Anyone can hold me, even with no hands – but not for long. What am I?

When I was completing my first yoga teacher training in India, there was an Osteopath there that was teaching some of our anatomy classes.

He was talking about the diaphragm and that it can be a place where you store emotions. When you release the diaphragm, you can release the emotions. I watched him perform the release on a few people. I wanted to try it, but I was also nervous that I would have a LOT of emotion to release (…lol…?).

At the end of the night, when classes had finished and most people had gone off to do their own thing… alone with a couple people surrounding me… I had my diaphragm released.

Basically, how the release was conducted was, I lied on my back, and the Osteo grabbed my diaphragm… by grabbing onto the skin of my belly (as in – the area on either side of my belly button – not the organ that holds food).

He did a couple of movements – sort of moving the skin he grabbed back-and-forth and within a few seconds he was done.

I lied there for a second and said out loud: “oh, that wasn’t bad” and began to sit up. As I sat up, the Oseto said, “no, no n—” and that’s when a WAVE of emotion hit me.

I started balling. And I couldn’t stop.

For what seemed like HOURS. But once the crying stopped, I felt lighter. And breathing was like nothing I had ever experienced before.

One of the other students looked at me and said, “it looks like the weight of the world has been lifted off your shoulders.”

 I felt incredible. Breathing was an insane experience. I had never experienced such an ease of breathing long, really deep breaths. It really was an indescribable experience.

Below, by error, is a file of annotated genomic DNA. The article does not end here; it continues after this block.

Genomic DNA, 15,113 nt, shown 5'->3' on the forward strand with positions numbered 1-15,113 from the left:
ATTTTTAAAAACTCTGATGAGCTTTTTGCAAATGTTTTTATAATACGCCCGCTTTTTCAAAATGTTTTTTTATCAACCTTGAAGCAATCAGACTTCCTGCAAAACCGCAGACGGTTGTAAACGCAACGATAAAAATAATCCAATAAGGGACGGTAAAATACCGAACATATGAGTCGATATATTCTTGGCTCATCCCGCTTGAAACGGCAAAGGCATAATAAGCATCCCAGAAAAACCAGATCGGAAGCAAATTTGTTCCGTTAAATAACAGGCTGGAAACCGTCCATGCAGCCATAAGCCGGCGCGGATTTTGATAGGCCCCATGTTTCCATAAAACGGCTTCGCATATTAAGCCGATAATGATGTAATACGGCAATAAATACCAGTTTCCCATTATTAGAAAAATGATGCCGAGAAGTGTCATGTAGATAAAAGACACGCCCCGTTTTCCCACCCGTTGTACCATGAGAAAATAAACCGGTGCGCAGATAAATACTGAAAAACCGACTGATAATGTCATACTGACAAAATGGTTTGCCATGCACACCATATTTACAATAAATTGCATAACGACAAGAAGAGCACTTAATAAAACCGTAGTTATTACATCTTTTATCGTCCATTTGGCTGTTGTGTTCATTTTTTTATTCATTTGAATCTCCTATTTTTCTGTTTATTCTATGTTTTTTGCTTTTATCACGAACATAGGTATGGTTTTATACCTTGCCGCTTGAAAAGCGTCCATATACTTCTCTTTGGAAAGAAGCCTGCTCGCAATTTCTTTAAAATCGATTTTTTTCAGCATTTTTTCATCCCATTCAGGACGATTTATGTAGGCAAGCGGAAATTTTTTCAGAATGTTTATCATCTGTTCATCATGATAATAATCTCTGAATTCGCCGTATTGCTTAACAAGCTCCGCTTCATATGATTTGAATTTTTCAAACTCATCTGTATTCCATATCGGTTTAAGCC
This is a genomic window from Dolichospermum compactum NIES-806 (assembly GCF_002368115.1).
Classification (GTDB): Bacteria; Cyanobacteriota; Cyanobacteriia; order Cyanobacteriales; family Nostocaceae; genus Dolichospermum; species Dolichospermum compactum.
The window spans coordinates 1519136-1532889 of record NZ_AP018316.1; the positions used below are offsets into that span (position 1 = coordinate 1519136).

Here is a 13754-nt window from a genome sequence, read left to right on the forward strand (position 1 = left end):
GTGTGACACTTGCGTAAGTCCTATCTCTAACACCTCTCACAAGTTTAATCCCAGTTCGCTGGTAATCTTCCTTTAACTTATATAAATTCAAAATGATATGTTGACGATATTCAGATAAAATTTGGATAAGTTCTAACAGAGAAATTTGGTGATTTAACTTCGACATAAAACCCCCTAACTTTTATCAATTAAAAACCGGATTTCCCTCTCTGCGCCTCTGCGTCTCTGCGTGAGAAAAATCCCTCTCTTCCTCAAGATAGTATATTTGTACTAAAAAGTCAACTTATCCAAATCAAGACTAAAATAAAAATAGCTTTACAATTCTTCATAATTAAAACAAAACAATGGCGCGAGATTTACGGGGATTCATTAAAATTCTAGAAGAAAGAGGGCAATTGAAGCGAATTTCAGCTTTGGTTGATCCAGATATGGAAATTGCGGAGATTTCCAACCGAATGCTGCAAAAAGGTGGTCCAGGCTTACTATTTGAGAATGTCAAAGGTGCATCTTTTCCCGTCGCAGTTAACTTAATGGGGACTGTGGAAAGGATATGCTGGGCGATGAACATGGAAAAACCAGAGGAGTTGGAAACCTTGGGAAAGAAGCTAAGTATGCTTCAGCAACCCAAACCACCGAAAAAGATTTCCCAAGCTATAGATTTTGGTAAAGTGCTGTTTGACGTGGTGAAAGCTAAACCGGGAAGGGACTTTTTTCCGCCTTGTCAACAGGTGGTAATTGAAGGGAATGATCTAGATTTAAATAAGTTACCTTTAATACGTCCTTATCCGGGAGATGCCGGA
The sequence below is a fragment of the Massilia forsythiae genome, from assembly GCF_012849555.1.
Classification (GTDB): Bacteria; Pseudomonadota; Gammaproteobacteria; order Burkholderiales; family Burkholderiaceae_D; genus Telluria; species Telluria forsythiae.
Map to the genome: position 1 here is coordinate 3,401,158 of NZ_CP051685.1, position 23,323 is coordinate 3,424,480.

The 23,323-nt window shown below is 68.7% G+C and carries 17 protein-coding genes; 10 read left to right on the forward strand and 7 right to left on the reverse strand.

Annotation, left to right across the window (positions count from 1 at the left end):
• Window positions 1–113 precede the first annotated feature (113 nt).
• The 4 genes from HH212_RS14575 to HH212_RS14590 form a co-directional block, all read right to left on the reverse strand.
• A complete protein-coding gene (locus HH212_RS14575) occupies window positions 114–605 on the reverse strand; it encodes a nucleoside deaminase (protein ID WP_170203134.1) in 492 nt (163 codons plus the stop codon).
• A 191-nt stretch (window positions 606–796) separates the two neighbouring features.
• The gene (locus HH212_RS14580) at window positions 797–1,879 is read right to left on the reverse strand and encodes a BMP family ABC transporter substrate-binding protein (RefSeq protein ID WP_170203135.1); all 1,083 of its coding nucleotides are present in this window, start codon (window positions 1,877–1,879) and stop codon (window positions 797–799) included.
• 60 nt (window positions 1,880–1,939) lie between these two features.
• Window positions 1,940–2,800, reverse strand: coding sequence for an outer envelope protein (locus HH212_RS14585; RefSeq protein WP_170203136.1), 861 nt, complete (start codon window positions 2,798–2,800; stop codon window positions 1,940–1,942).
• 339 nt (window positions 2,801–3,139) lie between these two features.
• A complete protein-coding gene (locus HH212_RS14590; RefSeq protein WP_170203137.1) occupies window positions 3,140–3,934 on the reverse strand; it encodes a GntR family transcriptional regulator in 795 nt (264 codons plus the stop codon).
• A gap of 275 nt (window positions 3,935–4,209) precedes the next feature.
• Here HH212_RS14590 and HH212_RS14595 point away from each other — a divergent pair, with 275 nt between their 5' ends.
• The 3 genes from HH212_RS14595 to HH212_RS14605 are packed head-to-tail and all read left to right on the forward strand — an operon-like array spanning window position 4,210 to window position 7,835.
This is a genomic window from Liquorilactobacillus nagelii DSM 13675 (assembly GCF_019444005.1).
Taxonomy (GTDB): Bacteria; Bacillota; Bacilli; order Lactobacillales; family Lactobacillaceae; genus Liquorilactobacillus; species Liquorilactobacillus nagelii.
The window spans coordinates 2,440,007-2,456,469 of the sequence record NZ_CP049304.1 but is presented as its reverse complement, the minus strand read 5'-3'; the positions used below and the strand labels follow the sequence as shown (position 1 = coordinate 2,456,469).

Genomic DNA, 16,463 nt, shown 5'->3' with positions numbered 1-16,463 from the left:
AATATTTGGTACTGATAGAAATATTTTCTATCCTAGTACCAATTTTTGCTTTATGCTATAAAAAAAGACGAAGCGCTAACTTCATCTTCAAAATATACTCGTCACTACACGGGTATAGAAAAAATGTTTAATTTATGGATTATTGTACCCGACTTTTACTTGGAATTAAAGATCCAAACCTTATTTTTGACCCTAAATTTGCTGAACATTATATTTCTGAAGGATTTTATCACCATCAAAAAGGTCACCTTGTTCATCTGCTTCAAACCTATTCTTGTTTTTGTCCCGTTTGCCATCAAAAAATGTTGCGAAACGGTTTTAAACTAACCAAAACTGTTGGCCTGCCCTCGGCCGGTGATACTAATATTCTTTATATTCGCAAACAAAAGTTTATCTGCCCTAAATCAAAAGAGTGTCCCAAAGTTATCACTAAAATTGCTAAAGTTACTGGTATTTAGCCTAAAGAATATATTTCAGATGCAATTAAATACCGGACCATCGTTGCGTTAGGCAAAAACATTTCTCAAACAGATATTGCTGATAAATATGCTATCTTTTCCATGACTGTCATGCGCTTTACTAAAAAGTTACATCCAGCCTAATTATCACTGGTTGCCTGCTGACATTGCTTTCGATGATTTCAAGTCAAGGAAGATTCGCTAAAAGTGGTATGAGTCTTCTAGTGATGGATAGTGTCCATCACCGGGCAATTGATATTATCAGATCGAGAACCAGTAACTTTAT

But it really made me aware that while I think I breathe properly, there was so much that I hadn’t been able to tap into just because of my physiology – I was physically stuck.

There are various mobility tools that I now have at my disposal to help me influence my diaphragm.

Breathing is something that most of us rarely think about.

Our body regulates its rate and it just happens on its own. But while it just happens on its own, that doesn’t mean you are breathing correctly.

We learn so many skills in our sport, school… in our LIFE. But we have never learned how to breathe properly.

Right now, I want you to take a REALLY deep breath. 

Did the breath go all the way into your belly, or was it primary in your chest? 

Did you feel like it was constricted?

Were your shoulders raised up towards your ears?

If you can, lie on your back and place one hand on your belly. Try it again. 

Were you able to breath into your belly? If not, try placing a couple of books on your belly. Relax your arms and head on the ground.

A proper breath involves the diaphragm.

Have you ever watched a baby breathe?

Their belly rises and falls.

It’s time to change your relationship with your breath and how you breath. And you don’t need to go to India and find a wizard (I mean… Osteopath) to do that.

Just starts with some awareness, my friend. 

Until next time,